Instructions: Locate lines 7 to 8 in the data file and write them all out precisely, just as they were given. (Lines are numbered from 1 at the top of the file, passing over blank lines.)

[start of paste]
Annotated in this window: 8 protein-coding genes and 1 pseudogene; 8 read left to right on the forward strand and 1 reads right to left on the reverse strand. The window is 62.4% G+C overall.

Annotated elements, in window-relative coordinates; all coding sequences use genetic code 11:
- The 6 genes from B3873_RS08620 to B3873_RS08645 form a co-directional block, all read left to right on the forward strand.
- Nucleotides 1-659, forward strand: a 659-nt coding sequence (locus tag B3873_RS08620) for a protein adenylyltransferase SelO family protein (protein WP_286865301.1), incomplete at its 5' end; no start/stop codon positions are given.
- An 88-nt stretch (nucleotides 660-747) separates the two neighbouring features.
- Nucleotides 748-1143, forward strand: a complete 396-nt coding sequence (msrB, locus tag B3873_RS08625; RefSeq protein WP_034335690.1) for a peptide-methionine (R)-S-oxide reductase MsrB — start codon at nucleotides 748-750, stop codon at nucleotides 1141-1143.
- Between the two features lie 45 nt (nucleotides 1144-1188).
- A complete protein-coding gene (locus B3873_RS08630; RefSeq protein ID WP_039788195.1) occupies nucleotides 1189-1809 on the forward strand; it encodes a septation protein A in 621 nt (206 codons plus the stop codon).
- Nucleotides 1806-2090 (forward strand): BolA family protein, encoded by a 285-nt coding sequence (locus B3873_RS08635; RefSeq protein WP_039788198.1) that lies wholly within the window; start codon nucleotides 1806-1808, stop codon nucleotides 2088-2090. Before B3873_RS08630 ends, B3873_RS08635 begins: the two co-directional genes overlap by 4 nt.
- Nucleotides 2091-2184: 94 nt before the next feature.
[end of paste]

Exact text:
- Between the two features lie 45 nt (nucleotides 1144-1188).
- A complete protein-coding gene (locus B3873_RS08630; RefSeq protein ID WP_039788195.1) occupies nucleotides 1189-1809 on the forward strand; it encodes a septation protein A in 621 nt (206 codons plus the stop codon).